Nikki Haley, the Sarah Palin of South Carolina?

Most folks outside of the Palmetto State never heard of Nikki Haley until Sarah Palin endorsed her during last fall’s gubernatorial election. 

Being anointed by the former governor of Alaska as a “kindred spirit” and fellow “mama grizzly” brought the South Carolina Republican Tea Party favorite a good deal of national attention and was a factor in her successful campaign for the state’s highest office which she often referred to as “The Movement.”

Governor Haley has only been in office a short time, but with Republican majorities in both branches of the state legislature, she is locked and cocked to transform South Carolina into a right-wing, gun-toting, God-fearing Shangri-la of lower taxes, transparency, limited government, private property rights, Christian values, policy over politics, free markets, individual liberties, and states rights.

It’s supposed to be even better than the shining beacon of conservative policy success achieved by the previous Republican governor with majorities in the House and Senate.

I’m hoping for the best, but Governor Haley is already being plagued by the same kind of “cheap attacks and distortions” which proved troublesome during Governor Palin’s truncated term of office in Alaska.

There’s the brouhaha about the number of campaign donors receiving appointments to state boards or commissions.

For example, Governor Haley recently removed Darla Moore from the University of South Carolina Board of Trustees and replaced her with Tommy Cofield.

Cofield is an obscure personal injury lawyer and Moore is a nationally recognized pioneer for women in banking.

After graduating from the University of South Carolina in 1975, Mrs. Moore worked for the Republican National Committee in Washington, DC.

She received a master’s degree in business administration from George Washington University and joined Chemical Bank’s training program in 1981.

During the 1980s,  Mrs. Moore took over companies in bankruptcy and made them profitable. 

By the 1990s, she had become the highest-paid woman in the banking industry.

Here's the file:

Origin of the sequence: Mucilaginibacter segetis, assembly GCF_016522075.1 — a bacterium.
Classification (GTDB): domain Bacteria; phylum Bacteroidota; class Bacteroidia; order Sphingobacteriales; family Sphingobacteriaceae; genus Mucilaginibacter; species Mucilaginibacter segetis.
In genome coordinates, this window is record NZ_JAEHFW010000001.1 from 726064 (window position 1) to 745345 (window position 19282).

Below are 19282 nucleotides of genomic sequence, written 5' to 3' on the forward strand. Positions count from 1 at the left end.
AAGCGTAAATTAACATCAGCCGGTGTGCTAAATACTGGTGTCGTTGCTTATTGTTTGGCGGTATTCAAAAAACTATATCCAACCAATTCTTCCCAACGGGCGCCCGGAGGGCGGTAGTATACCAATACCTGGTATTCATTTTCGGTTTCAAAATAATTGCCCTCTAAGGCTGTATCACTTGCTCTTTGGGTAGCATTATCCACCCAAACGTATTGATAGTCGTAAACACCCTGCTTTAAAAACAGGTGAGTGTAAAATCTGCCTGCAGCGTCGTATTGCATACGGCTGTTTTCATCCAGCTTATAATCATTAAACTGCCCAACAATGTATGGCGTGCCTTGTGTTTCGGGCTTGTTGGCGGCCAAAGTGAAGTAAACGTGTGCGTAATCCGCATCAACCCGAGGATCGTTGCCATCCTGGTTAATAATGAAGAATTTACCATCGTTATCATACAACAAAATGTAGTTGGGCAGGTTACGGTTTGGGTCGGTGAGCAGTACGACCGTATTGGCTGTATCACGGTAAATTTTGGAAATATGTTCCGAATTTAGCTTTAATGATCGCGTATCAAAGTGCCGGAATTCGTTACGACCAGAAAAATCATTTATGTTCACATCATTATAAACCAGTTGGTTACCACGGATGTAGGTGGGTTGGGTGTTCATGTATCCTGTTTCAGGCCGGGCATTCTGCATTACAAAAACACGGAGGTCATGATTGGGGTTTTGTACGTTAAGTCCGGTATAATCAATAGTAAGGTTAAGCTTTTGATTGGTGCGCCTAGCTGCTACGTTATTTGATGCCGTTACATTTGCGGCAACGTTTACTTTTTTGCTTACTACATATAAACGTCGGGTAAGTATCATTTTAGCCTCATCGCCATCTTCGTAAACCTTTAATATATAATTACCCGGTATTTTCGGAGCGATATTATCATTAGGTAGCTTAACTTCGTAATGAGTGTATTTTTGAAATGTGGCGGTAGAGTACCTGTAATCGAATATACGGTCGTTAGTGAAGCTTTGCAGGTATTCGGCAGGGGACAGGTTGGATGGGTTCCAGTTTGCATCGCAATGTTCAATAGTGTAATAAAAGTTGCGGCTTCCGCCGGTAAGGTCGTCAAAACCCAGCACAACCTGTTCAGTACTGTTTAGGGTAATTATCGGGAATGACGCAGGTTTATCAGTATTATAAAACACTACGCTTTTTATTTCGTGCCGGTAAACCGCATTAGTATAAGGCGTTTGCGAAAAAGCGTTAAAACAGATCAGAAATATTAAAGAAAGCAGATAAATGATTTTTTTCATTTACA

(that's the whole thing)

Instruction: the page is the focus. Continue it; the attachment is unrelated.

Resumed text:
In 1991, she married Richard Rainwater and was named president of the private equity firm Rainwater, Inc, in 1993. 

Fortune magazine named Moore one of the 50 Most Powerful Women In Business in 1998 and 1999.

She is also well-known for her philanthropy. 

In 1998, she gave 25 million dollars to the business school at the University of South Carolina in Columbia, which was renamed the Moore School of Business. 

She founded the Palmetto Institute, an independent non-profit organization focused on increasing the wealth of every person in South Carolina, in 2002. 

In 2003, she gave 10 million dollars to the School of Education at Clemson University.

And in 2005, she gave an additional $45 million to the Moore School of Business.

But she did not contribute to Governor Haley’s election campaign.

Mr. Cofield was on his high school golf team, won several writing awards in college, and married his high school sweetheart.   

He is a board member for Make-A-Wish of South Carolina. 

In addition to being active in the “church life” of the Lexington Baptist Church, he is on the executive board of the South Carolina Baptist Convention.

And he contributed to Governor Haley’s election campaign.

Considering all the promises during the campaign about ending politics as usual, replacing Moore on the USC Board of Trustees with Cofield strikes some as “kind of sketchy.”

And there’s also the mystery over Governor Haley’s past application for a $110,000 per year fundraising gig at the Lexington Medical Center which appeared to inflate how much she made working for her parents’ clothing store. 

While Governor Haley’s 2008 application indicated she earned $125,000 as the account for her parents’ business and wanted the same amount for the fundraising position created for her by the hospital’s CEO, her tax records for 2007 show that she made only $22,000.

Governor Haley denies filling out the application and has hinted that someone at the hospital did it.

Hospital officials deny that.  They say that she’d been offered the job and told on the phone to fill out the online application so she could be entered into their system for payroll and benefits.

These kind of what the executive director of the South Carolina state Republican Party has called “cheap attacks and distortions” also plagued the original “mama grizzly” as Alaska’s governor before she resigned.

I hope that Governor Haley isn’t offered a tempting book deal or a reality show and, like Mrs. Palin, decide to leave the trying scrutiny of public service before the conclusion of her term for more financially rewarding opportunities in the private sector. 

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